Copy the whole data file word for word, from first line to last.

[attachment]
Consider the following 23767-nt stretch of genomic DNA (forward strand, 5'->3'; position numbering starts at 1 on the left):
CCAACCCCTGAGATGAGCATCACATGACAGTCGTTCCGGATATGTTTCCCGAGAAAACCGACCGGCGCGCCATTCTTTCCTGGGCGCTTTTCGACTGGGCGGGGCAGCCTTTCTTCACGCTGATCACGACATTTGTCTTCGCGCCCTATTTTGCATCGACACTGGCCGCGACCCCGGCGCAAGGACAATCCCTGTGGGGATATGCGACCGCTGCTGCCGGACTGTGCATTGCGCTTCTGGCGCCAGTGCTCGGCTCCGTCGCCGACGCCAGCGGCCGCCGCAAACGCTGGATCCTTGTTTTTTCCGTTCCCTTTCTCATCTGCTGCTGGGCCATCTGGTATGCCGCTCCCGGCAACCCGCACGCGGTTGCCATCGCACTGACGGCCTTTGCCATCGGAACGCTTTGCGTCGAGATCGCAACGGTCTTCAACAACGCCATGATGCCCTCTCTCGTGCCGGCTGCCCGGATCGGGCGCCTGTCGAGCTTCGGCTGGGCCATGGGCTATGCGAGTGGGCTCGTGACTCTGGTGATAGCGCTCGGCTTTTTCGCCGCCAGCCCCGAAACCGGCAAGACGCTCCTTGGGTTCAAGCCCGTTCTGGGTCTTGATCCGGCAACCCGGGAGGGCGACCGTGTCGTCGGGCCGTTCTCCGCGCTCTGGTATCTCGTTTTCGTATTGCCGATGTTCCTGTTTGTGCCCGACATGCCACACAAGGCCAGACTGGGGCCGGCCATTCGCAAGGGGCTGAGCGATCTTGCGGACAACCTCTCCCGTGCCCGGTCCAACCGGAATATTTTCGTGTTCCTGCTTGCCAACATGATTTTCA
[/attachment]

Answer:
Consider the following 23767-nt stretch of genomic DNA (forward strand, 5'->3'; position numbering starts at 1 on the left):
CCAACCCCTGAGATGAGCATCACATGACAGTCGTTCCGGATATGTTTCCCGAGAAAACCGACCGGCGCGCCATTCTTTCCTGGGCGCTTTTCGACTGGGCGGGGCAGCCTTTCTTCACGCTGATCACGACATTTGTCTTCGCGCCCTATTTTGCATCGACACTGGCCGCGACCCCGGCGCAAGGACAATCCCTGTGGGGATATGCGACCGCTGCTGCCGGACTGTGCATTGCGCTTCTGGCGCCAGTGCTCGGCTCCGTCGCCGACGCCAGCGGCCGCCGCAAACGCTGGATCCTTGTTTTTTCCGTTCCCTTTCTCATCTGCTGCTGGGCCATCTGGTATGCCGCTCCCGGCAACCCGCACGCGGTTGCCATCGCACTGACGGCCTTTGCCATCGGAACGCTTTGCGTCGAGATCGCAACGGTCTTCAACAACGCCATGATGCCCTCTCTCGTGCCGGCTGCCCGGATCGGGCGCCTGTCGAGCTTCGGCTGGGCCATGGGCTATGCGAGTGGGCTCGTGACTCTGGTGATAGCGCTCGGCTTTTTCGCCGCCAGCCCCGAAACCGGCAAGACGCTCCTTGGGTTCAAGCCCGTTCTGGGTCTTGATCCGGCAACCCGGGAGGGCGACCGTGTCGTCGGGCCGTTCTCCGCGCTCTGGTATCTCGTTTTCGTATTGCCGATGTTCCTGTTTGTGCCCGACATGCCACACAAGGCCAGACTGGGGCCGGCCATTCGCAAGGGGCTGAGCGATCTTGCGGACAACCTCTCCCGTGCCCGGTCCAACCGGAATATTTTCGTGTTCCTGCTTGCCAACATGATTTTCA